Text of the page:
The American Chronic Pain Association (ACPA) defines chronic pain as “ongoing or recurrent pain, lasting beyond the usual course of acute illness or injury or more than 3 to 6 months, and which adversely affects the individual’s well-being.” In other words, chronic pain is pain that continues after it should have stopped. The study of pain has a long history: the early Romans and Greeks forwarded the idea that the brain played a role in producing the perception of pain; physicians/scientists in the 19th century discovered that opiates could relieve pain, and Felix Hoffman, a chemist, developed aspirin from a substance found in willow bark; and current research in chronic pain has focused on its effects on emotion and cognitive abilities.
According to the National Institutes of Health (NIH), pain affects more Americans than diabetes, heart disease, and cancer combined; and is the leading cause of disability. Chronic pain is the most common cause of long-term disability. It is also cited as the most common reason that Americans access the health care system and is a major contributor to health care costs. Pain can be a chronic condition, and it can be associated with long-term physical and psychiatric disabilities such as depression, post-traumatic stress disorder (PTSD), multiple sclerosis, and traumatic brain injury (TBI). Because pain conditions are so diverse, a variety of research and treatment approaches is needed.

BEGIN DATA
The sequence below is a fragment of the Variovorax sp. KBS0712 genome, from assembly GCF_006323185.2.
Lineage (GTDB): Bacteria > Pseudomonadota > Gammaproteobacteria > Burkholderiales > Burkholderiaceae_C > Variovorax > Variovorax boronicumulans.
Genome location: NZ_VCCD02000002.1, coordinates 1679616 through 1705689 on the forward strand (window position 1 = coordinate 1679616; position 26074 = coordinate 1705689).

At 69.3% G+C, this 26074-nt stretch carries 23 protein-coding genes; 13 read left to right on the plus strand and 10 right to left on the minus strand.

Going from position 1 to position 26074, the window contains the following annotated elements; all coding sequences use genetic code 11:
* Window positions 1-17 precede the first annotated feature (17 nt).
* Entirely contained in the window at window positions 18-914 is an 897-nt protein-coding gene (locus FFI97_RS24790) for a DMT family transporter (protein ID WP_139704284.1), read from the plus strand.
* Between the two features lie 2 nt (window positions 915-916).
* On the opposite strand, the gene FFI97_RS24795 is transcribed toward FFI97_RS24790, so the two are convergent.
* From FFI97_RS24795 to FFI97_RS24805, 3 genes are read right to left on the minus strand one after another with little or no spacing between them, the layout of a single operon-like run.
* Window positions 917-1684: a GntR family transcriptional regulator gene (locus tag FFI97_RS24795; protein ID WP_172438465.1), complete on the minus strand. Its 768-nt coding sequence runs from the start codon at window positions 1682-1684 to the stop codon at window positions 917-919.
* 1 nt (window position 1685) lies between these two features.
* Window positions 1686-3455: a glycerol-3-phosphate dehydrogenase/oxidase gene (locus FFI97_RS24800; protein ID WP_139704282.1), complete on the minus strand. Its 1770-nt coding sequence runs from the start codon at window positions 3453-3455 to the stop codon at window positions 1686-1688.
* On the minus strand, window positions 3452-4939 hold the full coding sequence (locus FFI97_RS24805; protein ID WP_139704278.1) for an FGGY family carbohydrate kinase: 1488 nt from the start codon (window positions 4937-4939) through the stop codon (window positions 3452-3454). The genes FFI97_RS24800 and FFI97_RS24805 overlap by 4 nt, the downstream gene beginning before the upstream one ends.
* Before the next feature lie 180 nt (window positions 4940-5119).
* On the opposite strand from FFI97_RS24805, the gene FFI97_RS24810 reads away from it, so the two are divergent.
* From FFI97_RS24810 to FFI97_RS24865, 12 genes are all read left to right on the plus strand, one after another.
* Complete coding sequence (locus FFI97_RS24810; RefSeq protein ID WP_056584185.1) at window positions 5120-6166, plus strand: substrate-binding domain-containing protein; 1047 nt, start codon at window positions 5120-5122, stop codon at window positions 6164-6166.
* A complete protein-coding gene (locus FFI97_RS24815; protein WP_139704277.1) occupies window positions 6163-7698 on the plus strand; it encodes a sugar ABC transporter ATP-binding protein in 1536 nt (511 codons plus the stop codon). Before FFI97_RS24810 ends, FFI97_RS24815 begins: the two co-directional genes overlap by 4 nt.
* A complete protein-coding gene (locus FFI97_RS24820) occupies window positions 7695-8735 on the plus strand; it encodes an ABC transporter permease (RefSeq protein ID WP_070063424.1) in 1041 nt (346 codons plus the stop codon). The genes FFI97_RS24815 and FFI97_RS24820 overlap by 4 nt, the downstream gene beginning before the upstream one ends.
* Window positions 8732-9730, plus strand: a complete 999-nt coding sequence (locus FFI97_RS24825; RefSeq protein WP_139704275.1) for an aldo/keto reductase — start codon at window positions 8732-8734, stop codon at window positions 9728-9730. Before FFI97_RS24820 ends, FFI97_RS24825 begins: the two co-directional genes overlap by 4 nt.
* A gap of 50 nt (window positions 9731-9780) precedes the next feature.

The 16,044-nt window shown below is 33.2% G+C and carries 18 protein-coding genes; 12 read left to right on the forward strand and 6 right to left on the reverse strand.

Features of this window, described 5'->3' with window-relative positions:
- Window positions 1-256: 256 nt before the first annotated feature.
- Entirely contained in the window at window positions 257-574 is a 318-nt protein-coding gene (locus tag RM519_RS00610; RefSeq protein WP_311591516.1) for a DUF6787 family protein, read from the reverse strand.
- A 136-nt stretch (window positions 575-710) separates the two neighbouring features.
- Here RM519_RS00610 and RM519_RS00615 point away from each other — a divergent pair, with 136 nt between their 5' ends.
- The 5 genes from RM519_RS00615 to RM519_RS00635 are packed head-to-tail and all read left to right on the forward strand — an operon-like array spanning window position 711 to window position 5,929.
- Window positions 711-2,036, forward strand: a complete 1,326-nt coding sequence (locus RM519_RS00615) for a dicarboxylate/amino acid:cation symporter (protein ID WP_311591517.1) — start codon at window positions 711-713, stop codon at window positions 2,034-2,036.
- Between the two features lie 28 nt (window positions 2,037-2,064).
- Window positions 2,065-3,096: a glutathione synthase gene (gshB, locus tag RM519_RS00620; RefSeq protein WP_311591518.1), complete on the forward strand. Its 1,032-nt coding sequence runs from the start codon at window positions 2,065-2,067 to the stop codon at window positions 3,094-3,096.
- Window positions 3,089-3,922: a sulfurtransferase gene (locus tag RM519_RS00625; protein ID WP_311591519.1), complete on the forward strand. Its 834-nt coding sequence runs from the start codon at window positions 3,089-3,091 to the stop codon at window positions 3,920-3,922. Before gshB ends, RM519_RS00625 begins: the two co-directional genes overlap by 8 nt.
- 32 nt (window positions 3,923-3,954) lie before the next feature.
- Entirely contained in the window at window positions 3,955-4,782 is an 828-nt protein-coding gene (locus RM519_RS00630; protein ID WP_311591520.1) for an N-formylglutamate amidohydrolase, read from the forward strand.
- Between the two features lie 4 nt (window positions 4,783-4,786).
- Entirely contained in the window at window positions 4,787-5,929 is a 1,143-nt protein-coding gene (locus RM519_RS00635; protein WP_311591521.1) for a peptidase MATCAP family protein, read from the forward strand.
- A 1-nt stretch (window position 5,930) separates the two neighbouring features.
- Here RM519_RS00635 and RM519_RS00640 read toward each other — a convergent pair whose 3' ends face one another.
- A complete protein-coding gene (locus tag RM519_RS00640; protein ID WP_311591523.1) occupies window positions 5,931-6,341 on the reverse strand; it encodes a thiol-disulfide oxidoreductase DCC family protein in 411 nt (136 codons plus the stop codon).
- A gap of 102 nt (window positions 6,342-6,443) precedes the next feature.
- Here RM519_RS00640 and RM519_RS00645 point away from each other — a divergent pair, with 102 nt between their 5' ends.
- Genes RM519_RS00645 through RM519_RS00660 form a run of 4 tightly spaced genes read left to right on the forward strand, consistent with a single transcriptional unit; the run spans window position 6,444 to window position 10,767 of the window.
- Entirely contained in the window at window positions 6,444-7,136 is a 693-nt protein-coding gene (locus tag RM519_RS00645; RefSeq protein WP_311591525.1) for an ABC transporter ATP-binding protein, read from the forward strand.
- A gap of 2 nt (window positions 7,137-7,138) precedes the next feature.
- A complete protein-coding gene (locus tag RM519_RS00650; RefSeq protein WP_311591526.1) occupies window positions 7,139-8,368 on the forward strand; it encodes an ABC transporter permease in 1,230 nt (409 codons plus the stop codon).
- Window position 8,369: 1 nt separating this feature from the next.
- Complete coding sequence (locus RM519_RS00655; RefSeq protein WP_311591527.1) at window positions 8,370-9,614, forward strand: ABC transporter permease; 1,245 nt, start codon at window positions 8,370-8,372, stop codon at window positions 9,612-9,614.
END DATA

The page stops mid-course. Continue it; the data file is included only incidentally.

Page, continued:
Over the years, researchers have discovered that there are differences in pain perceptions and responses to treatment according to a person’s gender. These discoveries have led to new avenues of research related to the experience and relief of pain. Examples of these discoveries include:
- Medications called kappa-opioids increase pain in men, yet provide good acute pain relief in women.
- Cyclooxygenase-2 (COX-2) is a huge contributor to pain associated with inflammation.
- Pain-related behavioral interventions have shown promise in providing pain relief in conjunction with or in place of drug interventions.
In its over 30 year history, the NIDILRR community has delved into researching chronic pain. Currently, there several NIDILRR-funded projects that are researching chronic pain in association with disabilities. Some of that research can be found at the Model Systems Knowledge Translation Center and includes a factsheet on pain and spinal cord injury (SCI) , a hot topic module on managing pain after SCI, a factsheet on headaches after TBI, and managing pain after a burn injury. We ran searches in REHABDATA to find the articles in the NARIC collection on chronic pain and on chronic pain and disability.
We look forward to seeing what NIDILRR and the broader research community discover about chronic pain and what interventions they create to help people with chronic pain.